This cast-iron skillet has seen a lot of action. Inside its cooking surface are lots of deposits from carbonized oil that will make delicate food stick. To remedy the situation, it's time to clean it out and re-season the pan.
First add an inch or two of water into the skillet.
Next turn on the stove and bring the water to a soft boil. Let it simmer for a few minutes to loosen bits of debris and stuck-on junk.
Turn off the stove and pour out the water. Remember, this pan is hot and so is its handle. Always use a pot holder to avoid serious burns. Then, set the skillet aside to cool down a bit.
Once the pan is cool enough to handle, Grab a steel wool pad, and smidgen of mild dish soap. Yes, it's OK to use soap and abrasive wool when re-seasoning a cast-iron pan.
The idea is to remove the stuck-on bits, then create a smooth layer of seasoning.
Don't be afraid, scrub that skillet!
Take your scrubbed pan to the sink and wash it in warm water.
Now dry the skillet with a towel, then place it back on the stove. Fire up the burner to medium and heat the pan for 5 to 10 minutes. The point is to evaporate any lingering moisture.
Turn off the stove and let cool until it's still warm, not cold. Next add about a tablespoon of canola oil. You can also use a solid shortening like Crisco.
Grease the inside of the pan gently with a paper towel or lint-free cloth.
Don't forget to oil every part of the skillet, including the sides and bottom -- even the handle. Cast iron cookware is made from a solid piece of iron. Every inch should be protected from moisture and rust.
Next, preheat your oven to 350 or 400 degrees F (175 or 200 degrees C).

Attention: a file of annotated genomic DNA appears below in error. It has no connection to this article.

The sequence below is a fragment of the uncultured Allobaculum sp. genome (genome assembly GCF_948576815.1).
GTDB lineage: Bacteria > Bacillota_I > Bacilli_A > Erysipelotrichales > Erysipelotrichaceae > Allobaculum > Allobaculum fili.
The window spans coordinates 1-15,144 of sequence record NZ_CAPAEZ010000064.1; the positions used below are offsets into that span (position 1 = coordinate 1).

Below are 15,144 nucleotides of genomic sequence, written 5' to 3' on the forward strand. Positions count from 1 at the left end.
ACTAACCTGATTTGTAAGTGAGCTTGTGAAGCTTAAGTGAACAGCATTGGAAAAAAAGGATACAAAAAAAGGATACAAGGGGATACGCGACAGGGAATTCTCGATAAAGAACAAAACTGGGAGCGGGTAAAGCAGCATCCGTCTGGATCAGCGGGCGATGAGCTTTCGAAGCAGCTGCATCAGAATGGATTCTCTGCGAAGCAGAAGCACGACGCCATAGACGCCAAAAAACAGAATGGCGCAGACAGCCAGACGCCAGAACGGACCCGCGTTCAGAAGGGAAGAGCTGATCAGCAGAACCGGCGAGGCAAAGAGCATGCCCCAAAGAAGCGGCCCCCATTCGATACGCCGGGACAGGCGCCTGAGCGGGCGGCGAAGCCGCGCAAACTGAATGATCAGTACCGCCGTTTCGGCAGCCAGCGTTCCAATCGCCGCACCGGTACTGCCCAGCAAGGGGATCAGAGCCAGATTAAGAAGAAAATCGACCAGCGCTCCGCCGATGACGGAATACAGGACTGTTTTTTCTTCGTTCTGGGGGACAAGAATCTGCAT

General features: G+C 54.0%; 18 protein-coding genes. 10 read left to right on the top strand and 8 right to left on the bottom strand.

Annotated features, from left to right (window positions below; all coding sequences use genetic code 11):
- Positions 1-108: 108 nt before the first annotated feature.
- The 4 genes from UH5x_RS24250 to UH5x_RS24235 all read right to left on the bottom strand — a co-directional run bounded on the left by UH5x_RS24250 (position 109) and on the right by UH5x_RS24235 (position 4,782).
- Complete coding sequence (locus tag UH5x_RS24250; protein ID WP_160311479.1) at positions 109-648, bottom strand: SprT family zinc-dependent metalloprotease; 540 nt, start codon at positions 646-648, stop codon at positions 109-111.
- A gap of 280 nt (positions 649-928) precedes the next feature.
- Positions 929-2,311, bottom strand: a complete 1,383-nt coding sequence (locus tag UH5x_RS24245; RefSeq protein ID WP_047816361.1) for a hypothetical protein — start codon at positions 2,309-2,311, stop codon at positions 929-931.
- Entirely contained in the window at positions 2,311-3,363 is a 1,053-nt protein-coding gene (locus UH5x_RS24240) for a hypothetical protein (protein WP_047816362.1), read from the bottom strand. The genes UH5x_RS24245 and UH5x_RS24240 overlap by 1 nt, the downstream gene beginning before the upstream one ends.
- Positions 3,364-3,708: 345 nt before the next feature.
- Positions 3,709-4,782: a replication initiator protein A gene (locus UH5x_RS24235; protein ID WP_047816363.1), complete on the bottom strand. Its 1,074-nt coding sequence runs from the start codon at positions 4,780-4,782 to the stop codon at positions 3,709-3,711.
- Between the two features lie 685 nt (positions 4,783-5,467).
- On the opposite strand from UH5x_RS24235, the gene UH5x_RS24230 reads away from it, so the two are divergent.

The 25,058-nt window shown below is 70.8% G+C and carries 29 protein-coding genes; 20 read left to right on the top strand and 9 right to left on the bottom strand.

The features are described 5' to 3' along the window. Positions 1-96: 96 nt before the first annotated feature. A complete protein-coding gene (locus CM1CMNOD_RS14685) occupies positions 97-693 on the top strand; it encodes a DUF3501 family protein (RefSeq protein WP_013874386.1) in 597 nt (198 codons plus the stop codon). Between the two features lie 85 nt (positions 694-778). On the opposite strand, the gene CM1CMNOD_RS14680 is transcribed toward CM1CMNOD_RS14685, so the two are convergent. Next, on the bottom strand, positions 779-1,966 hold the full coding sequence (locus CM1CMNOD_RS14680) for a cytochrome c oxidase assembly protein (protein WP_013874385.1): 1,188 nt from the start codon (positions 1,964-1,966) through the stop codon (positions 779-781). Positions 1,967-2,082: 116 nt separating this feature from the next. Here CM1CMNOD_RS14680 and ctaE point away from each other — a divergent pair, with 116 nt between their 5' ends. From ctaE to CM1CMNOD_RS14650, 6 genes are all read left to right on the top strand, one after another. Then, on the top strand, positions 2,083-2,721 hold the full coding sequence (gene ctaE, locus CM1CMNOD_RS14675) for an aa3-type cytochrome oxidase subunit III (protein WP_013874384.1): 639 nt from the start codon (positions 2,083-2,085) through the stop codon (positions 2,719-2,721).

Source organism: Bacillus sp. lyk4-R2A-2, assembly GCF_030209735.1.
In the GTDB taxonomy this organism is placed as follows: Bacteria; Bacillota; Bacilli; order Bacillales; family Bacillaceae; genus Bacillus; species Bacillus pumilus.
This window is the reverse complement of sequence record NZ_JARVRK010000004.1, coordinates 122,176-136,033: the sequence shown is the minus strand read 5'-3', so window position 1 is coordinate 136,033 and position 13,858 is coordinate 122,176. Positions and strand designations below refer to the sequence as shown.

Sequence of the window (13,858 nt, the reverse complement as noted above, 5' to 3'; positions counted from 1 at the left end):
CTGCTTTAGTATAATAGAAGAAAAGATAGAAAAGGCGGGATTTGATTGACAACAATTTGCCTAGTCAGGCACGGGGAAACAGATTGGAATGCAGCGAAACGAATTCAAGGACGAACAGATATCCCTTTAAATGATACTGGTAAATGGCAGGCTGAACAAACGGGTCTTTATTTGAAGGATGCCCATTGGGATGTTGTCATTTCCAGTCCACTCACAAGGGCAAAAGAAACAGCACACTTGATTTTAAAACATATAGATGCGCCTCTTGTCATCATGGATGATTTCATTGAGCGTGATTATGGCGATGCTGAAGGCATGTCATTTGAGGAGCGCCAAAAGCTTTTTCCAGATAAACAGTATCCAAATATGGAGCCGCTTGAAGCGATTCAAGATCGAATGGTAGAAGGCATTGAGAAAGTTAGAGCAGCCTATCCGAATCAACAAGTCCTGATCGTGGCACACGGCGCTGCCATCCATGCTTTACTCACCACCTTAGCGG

Place your cast-iron pan into the preheated oven. Make sure to drop it in upside down so oil doesn't pool as it melts. Put an empty baking sheet on the rack directly below the pan to catch any drips.
Run the oven for 45 minutes to 1 hour. Then let the pan cool completely in the oven undisturbed.
Seasoning tends to create some smoke or at least odd odors. Another way to go is to use an outdoor grill. That way, any unpleasant smells stay outside.
Don't let the heat levels get too high, though. Above 600 degrees F (315 degrees C) risks burning your oil seasoning right off.
This pan is now much smoother inside and ready for action. The more you use it, though, the smoother and slicker the interior will get.
At this point, avoid abrasive pads and cooking highly acidic food. That will pull the season off, forcing you to repeat the process.
To test my revamped pan, I got it screaming hot in the oven (500 F).
I then carefully placed it on the stove (using a heat-proof pot holder), added a bit of oil and fired the burner up to medium-high.
With two steaks handy (New York strip and rib eye), I added them into the hot pan.
Two minutes later I flipped my steaks over. What I saw warmed my heart -- nicely browned crust -- the hallmark of a well-seasoned cast-iron skillet.